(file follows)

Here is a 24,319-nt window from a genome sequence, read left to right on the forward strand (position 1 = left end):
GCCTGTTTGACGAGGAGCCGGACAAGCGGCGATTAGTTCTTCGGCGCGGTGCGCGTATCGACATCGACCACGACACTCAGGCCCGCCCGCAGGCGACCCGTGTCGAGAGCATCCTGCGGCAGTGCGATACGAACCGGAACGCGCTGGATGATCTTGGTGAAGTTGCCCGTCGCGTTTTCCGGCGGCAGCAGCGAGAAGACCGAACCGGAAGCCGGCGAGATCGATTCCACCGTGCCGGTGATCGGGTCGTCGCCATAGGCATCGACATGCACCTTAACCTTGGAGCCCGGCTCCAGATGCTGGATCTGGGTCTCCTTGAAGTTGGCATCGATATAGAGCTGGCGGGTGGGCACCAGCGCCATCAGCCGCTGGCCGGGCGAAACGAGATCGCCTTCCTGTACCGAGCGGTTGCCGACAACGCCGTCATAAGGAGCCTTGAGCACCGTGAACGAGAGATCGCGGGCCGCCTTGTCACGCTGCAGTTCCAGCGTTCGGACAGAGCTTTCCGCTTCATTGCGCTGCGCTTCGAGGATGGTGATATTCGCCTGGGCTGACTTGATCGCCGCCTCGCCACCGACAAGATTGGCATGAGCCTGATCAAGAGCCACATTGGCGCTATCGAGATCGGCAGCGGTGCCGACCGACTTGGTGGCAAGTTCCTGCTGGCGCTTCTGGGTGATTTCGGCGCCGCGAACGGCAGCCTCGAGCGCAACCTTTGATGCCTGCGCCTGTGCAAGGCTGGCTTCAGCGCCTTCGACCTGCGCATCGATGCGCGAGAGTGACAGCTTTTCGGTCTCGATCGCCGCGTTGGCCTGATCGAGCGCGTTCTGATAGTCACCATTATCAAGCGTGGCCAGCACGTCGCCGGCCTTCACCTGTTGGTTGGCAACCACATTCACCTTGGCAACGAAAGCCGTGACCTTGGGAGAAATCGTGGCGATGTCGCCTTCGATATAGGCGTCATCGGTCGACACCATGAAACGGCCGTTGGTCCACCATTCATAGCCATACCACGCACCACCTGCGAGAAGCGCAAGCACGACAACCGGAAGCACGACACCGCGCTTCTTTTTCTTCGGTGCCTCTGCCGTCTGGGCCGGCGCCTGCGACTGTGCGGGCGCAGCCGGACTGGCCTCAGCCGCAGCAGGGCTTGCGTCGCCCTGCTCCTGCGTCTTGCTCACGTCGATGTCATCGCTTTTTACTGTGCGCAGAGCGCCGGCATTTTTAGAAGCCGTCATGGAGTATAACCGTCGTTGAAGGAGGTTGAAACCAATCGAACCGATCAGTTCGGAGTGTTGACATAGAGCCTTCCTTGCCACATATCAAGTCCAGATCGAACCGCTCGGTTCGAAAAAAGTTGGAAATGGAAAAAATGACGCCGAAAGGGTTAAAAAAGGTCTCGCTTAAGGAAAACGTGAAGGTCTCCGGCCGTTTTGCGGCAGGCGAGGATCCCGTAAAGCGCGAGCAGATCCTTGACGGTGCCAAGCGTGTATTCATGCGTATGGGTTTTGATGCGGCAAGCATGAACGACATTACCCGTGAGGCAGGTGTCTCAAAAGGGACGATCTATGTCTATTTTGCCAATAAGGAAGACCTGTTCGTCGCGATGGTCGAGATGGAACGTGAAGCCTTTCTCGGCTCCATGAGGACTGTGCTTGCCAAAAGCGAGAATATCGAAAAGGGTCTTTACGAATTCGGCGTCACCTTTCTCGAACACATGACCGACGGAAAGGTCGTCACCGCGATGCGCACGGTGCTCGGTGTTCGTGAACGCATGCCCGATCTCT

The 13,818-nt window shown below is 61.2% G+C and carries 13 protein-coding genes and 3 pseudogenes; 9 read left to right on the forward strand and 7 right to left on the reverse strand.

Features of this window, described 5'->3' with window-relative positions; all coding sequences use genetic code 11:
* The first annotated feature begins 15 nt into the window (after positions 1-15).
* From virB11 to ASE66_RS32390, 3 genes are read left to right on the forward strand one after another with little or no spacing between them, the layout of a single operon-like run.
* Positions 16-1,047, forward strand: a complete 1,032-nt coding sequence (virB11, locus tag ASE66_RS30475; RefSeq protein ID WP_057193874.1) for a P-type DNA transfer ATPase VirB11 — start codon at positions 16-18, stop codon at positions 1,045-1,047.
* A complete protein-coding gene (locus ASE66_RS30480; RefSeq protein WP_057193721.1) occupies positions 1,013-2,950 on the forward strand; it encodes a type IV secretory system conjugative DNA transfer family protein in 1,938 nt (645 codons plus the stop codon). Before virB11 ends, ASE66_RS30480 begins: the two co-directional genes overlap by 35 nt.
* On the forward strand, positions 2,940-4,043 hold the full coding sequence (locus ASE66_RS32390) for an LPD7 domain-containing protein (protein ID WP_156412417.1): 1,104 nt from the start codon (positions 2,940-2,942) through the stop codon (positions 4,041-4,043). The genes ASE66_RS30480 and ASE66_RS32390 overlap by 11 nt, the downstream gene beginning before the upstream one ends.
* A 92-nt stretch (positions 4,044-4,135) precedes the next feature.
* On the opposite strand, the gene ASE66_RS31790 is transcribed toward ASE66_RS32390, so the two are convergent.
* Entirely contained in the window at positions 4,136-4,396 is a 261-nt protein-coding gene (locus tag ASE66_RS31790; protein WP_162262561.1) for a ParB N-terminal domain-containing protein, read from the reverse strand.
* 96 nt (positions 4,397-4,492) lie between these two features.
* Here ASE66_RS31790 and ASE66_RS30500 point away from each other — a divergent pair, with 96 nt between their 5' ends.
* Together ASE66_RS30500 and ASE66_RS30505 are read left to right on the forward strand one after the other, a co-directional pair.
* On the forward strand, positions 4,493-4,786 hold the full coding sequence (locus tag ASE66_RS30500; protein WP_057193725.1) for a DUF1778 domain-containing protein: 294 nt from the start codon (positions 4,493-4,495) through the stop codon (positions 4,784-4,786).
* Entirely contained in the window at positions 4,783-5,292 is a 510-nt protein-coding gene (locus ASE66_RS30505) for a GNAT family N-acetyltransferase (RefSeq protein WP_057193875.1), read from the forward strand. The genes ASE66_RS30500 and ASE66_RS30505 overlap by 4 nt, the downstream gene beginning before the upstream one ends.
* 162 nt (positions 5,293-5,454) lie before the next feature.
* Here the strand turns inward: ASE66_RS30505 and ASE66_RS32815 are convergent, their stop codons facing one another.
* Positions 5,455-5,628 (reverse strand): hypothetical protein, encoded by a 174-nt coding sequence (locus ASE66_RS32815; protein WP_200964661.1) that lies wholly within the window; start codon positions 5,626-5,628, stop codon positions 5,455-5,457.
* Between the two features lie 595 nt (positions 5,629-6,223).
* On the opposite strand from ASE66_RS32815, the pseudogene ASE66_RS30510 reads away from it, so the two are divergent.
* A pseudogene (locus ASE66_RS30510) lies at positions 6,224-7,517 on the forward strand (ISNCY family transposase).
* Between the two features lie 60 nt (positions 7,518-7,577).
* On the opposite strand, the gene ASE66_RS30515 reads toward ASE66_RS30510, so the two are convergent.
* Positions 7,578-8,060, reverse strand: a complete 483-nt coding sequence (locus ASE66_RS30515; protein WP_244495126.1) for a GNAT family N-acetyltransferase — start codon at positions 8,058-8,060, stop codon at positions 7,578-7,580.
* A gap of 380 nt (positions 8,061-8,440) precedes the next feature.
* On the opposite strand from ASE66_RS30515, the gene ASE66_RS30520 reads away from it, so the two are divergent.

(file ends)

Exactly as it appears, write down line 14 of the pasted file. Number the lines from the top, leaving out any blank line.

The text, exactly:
* Here ASE66_RS31790 and ASE66_RS30500 point away from each other — a divergent pair, with 96 nt between their 5' ends.